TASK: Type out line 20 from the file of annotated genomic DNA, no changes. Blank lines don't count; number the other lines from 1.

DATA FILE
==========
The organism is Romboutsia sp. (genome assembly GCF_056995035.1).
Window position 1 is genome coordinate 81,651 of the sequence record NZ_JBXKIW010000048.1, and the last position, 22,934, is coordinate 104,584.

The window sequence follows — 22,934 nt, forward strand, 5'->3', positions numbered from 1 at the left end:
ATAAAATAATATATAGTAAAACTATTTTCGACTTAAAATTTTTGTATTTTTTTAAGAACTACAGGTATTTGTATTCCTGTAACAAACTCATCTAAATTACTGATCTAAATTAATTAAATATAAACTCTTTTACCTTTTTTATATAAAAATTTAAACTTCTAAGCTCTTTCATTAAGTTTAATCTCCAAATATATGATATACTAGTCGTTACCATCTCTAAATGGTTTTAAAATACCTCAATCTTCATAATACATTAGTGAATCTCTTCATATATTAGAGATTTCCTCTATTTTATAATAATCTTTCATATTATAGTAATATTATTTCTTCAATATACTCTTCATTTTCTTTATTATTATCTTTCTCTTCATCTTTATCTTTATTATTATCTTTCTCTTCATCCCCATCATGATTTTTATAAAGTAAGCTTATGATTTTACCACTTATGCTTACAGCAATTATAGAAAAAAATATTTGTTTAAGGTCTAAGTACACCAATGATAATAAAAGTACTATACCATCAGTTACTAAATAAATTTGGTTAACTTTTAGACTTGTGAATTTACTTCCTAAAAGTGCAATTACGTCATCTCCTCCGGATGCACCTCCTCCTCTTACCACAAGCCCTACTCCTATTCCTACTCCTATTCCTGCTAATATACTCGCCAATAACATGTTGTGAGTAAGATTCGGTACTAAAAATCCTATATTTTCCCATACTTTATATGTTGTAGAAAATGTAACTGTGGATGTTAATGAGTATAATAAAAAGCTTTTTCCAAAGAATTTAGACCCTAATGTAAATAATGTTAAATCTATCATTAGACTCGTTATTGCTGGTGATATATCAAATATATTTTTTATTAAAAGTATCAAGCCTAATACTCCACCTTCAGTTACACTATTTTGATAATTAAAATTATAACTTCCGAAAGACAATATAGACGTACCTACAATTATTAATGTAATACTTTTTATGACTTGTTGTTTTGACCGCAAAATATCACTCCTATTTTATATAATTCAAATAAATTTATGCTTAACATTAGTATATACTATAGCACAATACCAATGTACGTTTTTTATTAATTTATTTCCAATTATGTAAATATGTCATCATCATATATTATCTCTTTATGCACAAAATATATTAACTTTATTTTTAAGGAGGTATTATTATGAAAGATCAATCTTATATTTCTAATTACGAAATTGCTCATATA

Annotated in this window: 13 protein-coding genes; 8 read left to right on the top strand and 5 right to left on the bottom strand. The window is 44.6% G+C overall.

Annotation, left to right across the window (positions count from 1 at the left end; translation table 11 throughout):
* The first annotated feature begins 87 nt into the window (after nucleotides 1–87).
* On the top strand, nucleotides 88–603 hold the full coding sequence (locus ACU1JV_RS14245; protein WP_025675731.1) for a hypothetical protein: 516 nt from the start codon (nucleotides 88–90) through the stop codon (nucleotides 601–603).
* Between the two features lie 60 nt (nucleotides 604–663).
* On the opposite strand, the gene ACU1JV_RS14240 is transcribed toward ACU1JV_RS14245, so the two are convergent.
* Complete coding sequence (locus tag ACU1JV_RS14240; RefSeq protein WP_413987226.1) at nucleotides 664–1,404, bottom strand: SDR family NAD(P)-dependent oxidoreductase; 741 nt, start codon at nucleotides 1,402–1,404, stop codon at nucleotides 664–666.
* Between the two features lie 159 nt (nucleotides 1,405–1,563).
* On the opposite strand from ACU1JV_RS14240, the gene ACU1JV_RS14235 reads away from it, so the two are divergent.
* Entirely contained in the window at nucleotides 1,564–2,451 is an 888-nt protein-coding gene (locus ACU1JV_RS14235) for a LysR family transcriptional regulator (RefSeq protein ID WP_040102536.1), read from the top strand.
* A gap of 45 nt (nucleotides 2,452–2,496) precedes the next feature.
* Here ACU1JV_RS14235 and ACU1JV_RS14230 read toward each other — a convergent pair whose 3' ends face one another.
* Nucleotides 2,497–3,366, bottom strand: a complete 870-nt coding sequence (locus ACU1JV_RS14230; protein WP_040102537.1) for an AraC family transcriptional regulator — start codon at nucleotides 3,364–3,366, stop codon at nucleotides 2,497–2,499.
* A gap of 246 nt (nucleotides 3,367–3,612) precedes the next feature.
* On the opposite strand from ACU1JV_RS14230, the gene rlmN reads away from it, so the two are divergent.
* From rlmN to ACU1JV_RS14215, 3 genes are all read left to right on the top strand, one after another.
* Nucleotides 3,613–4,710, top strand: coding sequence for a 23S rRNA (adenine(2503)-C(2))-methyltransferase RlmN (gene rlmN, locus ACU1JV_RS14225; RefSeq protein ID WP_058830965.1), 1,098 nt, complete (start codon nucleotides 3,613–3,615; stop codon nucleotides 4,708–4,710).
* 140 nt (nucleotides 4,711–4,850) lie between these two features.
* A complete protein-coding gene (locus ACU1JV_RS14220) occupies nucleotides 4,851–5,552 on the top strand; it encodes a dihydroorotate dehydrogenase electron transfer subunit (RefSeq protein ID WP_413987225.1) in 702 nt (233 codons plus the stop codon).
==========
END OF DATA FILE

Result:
* From rlmN to ACU1JV_RS14215, 3 genes are all read left to right on the top strand, one after another.